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What does the korotkoff sound mean to us?

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01/24/2009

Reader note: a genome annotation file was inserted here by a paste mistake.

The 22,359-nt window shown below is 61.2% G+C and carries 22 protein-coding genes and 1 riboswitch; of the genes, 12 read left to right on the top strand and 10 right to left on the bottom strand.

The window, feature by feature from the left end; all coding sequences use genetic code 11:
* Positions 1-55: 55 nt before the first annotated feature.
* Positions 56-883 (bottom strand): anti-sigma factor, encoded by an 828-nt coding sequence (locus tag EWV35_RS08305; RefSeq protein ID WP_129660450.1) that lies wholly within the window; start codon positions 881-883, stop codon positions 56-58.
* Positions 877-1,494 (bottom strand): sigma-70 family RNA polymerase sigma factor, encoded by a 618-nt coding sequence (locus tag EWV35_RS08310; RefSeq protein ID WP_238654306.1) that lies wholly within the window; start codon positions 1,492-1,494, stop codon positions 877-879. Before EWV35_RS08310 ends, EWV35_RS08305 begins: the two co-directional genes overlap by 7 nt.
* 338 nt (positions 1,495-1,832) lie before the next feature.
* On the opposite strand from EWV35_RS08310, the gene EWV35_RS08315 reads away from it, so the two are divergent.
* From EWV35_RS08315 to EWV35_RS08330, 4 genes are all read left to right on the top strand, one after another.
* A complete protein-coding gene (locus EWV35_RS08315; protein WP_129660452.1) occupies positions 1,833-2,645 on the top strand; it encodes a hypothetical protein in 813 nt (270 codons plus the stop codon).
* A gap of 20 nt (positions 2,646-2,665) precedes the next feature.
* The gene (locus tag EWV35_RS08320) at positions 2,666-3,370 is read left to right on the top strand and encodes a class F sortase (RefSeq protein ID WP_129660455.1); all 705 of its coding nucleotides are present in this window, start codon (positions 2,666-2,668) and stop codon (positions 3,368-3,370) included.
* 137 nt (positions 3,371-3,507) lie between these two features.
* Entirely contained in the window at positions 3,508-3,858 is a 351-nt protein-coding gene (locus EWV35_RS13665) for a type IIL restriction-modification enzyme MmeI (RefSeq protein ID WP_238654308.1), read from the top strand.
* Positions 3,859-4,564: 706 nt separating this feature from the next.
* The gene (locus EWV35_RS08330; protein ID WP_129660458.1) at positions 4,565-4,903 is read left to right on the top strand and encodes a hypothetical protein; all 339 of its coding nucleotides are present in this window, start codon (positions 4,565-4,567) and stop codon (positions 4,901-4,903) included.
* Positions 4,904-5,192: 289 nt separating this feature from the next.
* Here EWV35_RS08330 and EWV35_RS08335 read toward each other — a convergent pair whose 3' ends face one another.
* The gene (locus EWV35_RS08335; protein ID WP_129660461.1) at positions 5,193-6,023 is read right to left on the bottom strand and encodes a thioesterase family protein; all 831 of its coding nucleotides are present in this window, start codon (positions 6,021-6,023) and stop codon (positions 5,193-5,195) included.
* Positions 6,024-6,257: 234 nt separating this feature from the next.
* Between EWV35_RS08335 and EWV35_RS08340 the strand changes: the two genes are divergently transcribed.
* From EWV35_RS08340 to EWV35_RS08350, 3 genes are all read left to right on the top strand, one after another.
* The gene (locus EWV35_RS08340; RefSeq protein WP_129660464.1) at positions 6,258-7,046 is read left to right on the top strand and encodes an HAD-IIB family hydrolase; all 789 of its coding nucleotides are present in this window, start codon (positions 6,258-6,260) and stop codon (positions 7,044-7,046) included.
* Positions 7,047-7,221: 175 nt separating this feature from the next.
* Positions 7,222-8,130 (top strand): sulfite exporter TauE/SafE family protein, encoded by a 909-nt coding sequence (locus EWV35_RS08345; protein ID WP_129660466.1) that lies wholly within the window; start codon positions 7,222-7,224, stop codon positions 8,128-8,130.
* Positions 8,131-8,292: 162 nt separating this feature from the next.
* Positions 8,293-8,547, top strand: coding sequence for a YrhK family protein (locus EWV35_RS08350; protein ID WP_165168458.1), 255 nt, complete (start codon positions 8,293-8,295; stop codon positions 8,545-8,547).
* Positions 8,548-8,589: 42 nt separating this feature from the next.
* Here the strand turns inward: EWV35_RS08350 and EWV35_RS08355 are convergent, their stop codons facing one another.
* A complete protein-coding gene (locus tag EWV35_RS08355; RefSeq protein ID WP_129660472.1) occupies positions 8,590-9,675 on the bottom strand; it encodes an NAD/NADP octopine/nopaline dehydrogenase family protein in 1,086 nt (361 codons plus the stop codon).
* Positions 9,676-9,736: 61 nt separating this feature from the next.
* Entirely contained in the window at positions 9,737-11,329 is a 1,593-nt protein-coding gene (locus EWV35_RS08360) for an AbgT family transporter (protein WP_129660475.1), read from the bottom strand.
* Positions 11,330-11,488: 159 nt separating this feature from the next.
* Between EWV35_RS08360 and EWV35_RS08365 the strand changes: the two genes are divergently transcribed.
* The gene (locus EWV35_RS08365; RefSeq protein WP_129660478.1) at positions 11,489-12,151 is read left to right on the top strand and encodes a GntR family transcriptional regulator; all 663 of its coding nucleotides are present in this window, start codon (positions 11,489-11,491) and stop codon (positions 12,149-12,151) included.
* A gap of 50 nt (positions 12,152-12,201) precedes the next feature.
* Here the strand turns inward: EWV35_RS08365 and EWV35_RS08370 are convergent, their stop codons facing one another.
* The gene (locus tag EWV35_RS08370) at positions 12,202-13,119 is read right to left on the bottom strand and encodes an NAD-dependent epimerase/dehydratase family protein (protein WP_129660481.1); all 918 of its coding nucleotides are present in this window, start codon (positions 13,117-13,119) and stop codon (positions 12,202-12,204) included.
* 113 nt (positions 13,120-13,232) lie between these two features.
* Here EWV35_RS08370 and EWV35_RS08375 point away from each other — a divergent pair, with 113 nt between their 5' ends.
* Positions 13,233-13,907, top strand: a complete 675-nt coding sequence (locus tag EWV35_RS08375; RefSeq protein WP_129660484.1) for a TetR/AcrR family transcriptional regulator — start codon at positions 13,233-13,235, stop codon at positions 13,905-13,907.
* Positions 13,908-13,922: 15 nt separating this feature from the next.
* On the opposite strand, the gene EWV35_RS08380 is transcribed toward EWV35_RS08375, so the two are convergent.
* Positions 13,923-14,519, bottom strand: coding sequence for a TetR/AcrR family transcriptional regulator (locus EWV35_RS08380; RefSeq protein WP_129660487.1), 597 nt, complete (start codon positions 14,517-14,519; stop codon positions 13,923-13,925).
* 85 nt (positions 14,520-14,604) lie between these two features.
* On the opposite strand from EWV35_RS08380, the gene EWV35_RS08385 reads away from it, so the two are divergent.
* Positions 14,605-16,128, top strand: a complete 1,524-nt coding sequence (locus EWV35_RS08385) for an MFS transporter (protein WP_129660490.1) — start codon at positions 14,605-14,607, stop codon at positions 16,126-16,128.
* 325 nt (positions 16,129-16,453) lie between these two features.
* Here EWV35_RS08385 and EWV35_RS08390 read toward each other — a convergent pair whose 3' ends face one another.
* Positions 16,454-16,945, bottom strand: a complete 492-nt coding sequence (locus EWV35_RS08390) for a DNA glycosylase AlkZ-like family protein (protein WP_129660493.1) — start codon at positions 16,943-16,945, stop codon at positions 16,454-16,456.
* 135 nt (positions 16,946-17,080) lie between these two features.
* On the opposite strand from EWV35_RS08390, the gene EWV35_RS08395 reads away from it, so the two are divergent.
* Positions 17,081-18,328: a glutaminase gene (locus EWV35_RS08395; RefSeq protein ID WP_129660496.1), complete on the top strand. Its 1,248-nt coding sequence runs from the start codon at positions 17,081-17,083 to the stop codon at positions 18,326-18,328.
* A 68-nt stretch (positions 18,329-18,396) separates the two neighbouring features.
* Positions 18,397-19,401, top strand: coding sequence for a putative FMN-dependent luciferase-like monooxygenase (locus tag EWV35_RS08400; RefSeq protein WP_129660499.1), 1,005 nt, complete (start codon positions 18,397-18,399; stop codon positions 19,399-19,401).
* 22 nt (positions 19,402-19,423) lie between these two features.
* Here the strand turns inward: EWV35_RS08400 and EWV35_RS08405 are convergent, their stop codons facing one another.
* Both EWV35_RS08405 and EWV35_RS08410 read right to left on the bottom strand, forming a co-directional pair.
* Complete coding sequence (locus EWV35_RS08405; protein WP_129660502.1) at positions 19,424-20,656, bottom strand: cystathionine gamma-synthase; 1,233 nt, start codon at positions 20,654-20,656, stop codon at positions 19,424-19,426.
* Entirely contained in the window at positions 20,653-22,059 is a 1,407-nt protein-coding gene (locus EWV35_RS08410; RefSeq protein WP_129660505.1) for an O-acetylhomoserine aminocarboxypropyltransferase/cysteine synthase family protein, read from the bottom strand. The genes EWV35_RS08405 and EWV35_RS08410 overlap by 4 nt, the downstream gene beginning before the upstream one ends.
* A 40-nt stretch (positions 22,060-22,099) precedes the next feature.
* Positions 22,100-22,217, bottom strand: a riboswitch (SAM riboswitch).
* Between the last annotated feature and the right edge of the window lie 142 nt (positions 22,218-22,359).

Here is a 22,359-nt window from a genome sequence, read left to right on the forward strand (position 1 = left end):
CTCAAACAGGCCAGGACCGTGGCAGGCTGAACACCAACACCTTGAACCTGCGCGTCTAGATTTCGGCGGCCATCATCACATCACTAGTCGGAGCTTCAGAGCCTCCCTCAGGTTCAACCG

CHECK YOUR BLOOD PRESSURE Korotkoff sounds are certain specific sounds heard when the arteries decompress and move the blood along them. They were invented by a Russian professor - Nikolai Korotkoff in the early 20th century during the 1st world war and remain the best ausculatory way to measure arterial blood pressure. When an artery is totally compressed, no sounds can be heard at all as no blood is moving. As the artery is slowly decompressed, certain sounds are heard which indicate a way of judging the level of pressure in the artery. In order to slowly decompress the artery we need to use an inflatable sphygmomanometer cuff and a stethoscope. The cuff is pumped up until no sound can be heard. Then the cuff is slowly deflated and the sounds occur: They occur in four stages : silence-tapping-thumping-muffled-silence again when the cuff is fully deflated and the artery is completely unobstructed. When the first sound is heard - the tapping, the reading on the sphygmomanometer is taken to be systolic pressure. The moment all the sounds disappear and you are left with silence again, the reading on the sphygmomanometer is taken as diastolic pressure. This is the way by which your blood pressure will always be taken at your local GP or health clinic. The standard BP is 120/80 which is systolic/diastolic. However it is likely that people will have blood pressure values of near that value and still be perfectly healthy.